Representative Darrell Issa (R-Calif) also expressed concerns about the proposed change to the claim construction standard. In Rep. Issa’s view, the PTAB’s role was analogous to that of the USPTO’s examiner in assessing claim validity, so the PTAB should examine claims in a similar way to examiners, rather than district court judges. Director Iancu was dubious about this analogy, stating that a PTAB proceeding differed from an initial examination because the entire record evidentiary record regarding validity was available, including expert witness reports, making it akin to a district court proceeding.
Subject-matter eligibility. Director Iancu also fielded several questions related to Section 101 subject-matter eligibility in the wake of the Supreme Court’s Alice decision. In response to a question by Chairman Goodlatte as to the status of the law in this area, Director Iancu stated that there was some confusion in the industry about what is an "abstract idea," as well as what it means to be "directed to" an abstract idea, and what is "conventional," for purposes of determining whether a claim contains a patent-eligible inventive concept. According to the Director, the USPTO can try to provide better guidance for examiners and applicants. In this connection, Director Iancu noted that the Office issued guidance to examiners in April, incorporating the Federal Circuit’s decision in Berkheimer v. Hewlett-Packard Co., (December 12, 2016). In that case, the court held that the determination of whether something was "conventional" to a skilled artisan was a factual determination. The guidance memorandum—titled "Changes in Examination Procedure Pertaining to Subject Matter Eligibility, Recent Subject Matter Eligibility Decision (Berkheimer v. HP, Inc.)"—clarified that "an examiner should conclude that an element (or combination of elements) represents well-understood, routine, conventional activity only when the examiner can readily conclude that the element(s) is widely prevalent or in common use in the relevant industry." The USPTO is looking at issuing additional guidance on other aspects of the Section 101 analysis, Director Iancu said.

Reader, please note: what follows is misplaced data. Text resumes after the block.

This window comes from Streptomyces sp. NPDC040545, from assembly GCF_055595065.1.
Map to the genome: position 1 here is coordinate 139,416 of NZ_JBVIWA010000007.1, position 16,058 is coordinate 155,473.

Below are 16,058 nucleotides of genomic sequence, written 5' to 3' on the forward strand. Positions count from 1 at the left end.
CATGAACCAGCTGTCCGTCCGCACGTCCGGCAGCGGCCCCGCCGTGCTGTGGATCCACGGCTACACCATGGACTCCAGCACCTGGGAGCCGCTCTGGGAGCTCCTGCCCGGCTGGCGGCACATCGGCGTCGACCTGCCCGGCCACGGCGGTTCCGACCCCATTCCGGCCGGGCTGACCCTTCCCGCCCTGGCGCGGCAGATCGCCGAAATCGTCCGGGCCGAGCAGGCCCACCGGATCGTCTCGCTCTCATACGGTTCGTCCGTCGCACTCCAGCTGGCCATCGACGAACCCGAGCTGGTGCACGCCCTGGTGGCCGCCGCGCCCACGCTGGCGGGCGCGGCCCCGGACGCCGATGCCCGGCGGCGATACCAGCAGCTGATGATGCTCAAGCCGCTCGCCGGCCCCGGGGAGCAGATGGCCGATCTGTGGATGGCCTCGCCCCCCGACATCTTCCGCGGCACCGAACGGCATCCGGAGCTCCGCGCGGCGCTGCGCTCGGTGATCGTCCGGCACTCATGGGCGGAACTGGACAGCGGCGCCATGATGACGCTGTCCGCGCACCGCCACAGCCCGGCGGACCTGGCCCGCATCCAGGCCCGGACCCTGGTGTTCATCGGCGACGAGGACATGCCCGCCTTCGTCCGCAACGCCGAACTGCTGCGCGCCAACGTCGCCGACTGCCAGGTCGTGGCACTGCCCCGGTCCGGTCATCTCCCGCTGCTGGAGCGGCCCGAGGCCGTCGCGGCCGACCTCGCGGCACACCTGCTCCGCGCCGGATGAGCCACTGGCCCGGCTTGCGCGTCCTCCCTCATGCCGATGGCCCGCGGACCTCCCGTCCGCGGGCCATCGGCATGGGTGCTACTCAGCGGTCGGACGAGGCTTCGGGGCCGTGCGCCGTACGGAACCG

When asked by Rep. Doug Collins (R-Ga) for further clarification about the USPTO’s efforts to clarify the legal significance of Alice, and whether the USPTO might be exceeding its authority, Director Iancu explained that the USPTO intended to work within Supreme Court jurisdiction to provide forward-looking guidance to help examiners and the public understand the law. Noting that Section 101 has not been amended since 1952 and retained much of the language written by Thomas Jefferson in the 1790s, the Director said he would be happy to work with the committee on tackling the revision of Section 101, but in the meantime the agency must attempt to help stakeholders understand the USPTO’s position on the meaning of the statute.
USPTO fee-setting and retention. Chairman Goodlatte also raised the issue of efforts to curb "fee diversion" from the USPTO, noting that currently the agency retains application fees and other fees that exceed its operating expenses, to roll over for later expenditures, although at times in the past these excess fees have been diverted to other administrative agencies. Chairman Goodlatte asked Director Iancu to provide his views on the potential for excess fees to be diverted to the Commerce Department for international IP enforcement efforts or for other initiatives. Director Iancu stated that, in his view, the system was working as intended but that it was critically important for the USPTO to retain its fee-setting authority. Absent Congressional action, the USPTO’s fee-setting authority under Section 10 of the AIA will expire on September 16, 2018. The agency is entirely funded by user fees, Director Iancu said, and it carefully watches expenses and cautiously raises fees in what tends to be a multiyear process with a public comment period and advisory committees with industry representation. Sometimes the agency lowers fees, the Director noted, as it has done occasionally in order to encourage electronic filing of certain documents.
The text of Director Iancu’s prepared testimony is available here.